Fiscal spending and the environment: Theory and empirics
AbstractDuring economic crises, governments often increase fiscal spending to stimulate the economy. While the fiscal spending surge may be temporary, spending composition is often altered in favor of expenditures on social programs and other public goods which may persist over time. We model and measure the impact of fiscal spending patterns on the environment. The model predicts that a reallocation of government spending composition towards social and public goods reduces pollution. However, increasing total government spending without altering its composition does not reduce pollution. We empirically test these predictions for air and water pollutants showing that they are fully supported.
Download InfoIf you experience problems downloading a file, check if you have the proper application to view it first. In case of further problems read the IDEAS help page. Note that these files are not on the IDEAS site. Please be patient as the files may be large.
As the access to this document is restricted, you may want to look for a different version under "Related research" (further below) or search for a different version of it.
Bibliographic InfoArticle provided by Elsevier in its journal Journal of Environmental Economics and Management.
Volume (Year): 62 (2011)
Issue (Month): 2 (September)
Contact details of provider:
Web page: http://www.elsevier.com/locate/inca/622870
Government spending Spending in public goods Pollution;
Other versions of this item:
- Ramon Lopez & Gregmar Galinato & Asif Islam, 2009. "Fiscal Spending and the Environment: Theory and Empirics," Working Papers 2009-22, School of Economic Sciences, Washington State University.
- H11 - Public Economics - - Structure and Scope of Government - - - Structure and Scope of Government
- H20 - Public Economics - - Taxation, Subsidies, and Revenue - - - General
- O13 - Economic Development, Technological Change, and Growth - - Economic Development - - - Agriculture; Natural Resources; Environment; Other Primary Products
- Q53 - Agricultural and Natural Resource Economics; Environmental and Ecological Economics - - Environmental Economics - - - Air Pollution; Water Pollution; Noise; Hazardous Waste; Solid Waste; Recycling
You can help add them by filling out this form.
CitEc Project, subscribe to its RSS feed for this item.
- Halkos, George & Paizanos, Epameinondas, 2014. "Exploring the effect of economic growth and government expenditure on the environment," MPRA Paper 56084, University Library of Munich, Germany.
- Halkos, George, 2012. "The impact of government expenditure on the environment: An empirical investigation," MPRA Paper 39957, University Library of Munich, Germany.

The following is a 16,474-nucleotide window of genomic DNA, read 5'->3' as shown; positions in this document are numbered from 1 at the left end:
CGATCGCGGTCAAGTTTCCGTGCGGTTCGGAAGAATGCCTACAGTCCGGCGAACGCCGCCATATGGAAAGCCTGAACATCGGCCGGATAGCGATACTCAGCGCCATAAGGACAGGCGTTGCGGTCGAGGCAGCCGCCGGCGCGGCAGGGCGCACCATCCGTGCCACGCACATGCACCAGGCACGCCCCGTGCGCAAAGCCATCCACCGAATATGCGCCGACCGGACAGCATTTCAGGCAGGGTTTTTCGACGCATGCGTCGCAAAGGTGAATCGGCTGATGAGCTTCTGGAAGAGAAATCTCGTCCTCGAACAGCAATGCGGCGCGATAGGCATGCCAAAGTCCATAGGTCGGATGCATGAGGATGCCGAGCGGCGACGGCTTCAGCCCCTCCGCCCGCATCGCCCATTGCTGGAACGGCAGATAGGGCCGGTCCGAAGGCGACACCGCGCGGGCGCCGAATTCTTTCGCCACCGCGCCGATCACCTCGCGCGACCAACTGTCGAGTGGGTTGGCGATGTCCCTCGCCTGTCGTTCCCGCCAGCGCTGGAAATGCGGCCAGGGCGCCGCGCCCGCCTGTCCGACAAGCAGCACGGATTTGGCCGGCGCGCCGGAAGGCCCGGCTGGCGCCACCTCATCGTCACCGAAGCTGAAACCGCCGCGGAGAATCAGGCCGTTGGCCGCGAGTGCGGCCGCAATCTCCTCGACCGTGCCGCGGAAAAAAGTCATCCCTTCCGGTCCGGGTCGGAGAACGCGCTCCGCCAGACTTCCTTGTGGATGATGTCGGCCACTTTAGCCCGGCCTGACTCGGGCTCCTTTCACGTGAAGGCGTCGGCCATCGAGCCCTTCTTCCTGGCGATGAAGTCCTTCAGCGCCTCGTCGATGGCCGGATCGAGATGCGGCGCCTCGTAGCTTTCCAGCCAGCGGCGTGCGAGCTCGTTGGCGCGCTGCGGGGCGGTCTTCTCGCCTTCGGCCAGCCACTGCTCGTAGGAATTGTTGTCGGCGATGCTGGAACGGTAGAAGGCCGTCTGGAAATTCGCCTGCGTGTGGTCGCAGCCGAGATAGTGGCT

- Islam, Asif M. & López, Ramón E., 2013. "Government Spending and Air Pollution in the US," Working Papers 144406, University of Maryland, Department of Agricultural and Resource Economics.
- Kyriaki Remoundou & Fikret Adaman & Phoebe Koundouri & Paulo Nunes, . "Is the Value of Environmental Goods Sensitive to the Source of Public Funding? Evidence from a Marine Restoration Programme in the Black Sea," DEOS Working Papers 1321, Athens University of Economics and Business.
- Gregmar Galinato, . "The Challenge of Addressing Consumption Pollutants with Fiscal Policy," Working Papers 2014-1, School of Economic Sciences, Washington State University.
- López, Ramón & Palacios, Amparo, 2011. "Why Europe has become environmentally cleaner: Decomposing the roles of fiscal, trade and environmental policies," CEPR Discussion Papers 8551, C.E.P.R. Discussion Papers.
- Gregmar Galinato & Suzette Galinato, 2013. "The Role of Government Spending on Deforestation and Carbon Dioxide Emissions from Land Use Change," Working Papers 2013-14, School of Economic Sciences, Washington State University.
- Halkos, George E. & Paizanos, Epameinondas Α., 2013. "The effect of government expenditure on the environment:An empirical investigation," Ecological Economics, Elsevier, vol. 91(C), pages 48-56.
- Lopez, Ramon E. & Palacios, Amparo, 2010. "Have Government Spending and Energy Tax Policies Contributed to make Europe Environmentally Cleaner?," Working Papers 94795, University of Maryland, Department of Agricultural and Resource Economics.
For technical questions regarding this item, or to correct its authors, title, abstract, bibliographic or download information, contact: (Zhang, Lei).
If you have authored this item and are not yet registered with RePEc, we encourage you to do it here. This allows to link your profile to this item. It also allows you to accept potential citations to this item that we are uncertain about.
If references are entirely missing, you can add them using this form.
If the full references list an item that is present in RePEc, but the system did not link to it, you can help with this form.
If you know of missing items citing this one, you can help us creating those links by adding the relevant references in the same way as above, for each refering item. If you are a registered author of this item, you may also want to check the "citations" tab in your profile, as there may be some citations waiting for confirmation.
Please note that corrections may take a couple of weeks to filter through the various RePEc services.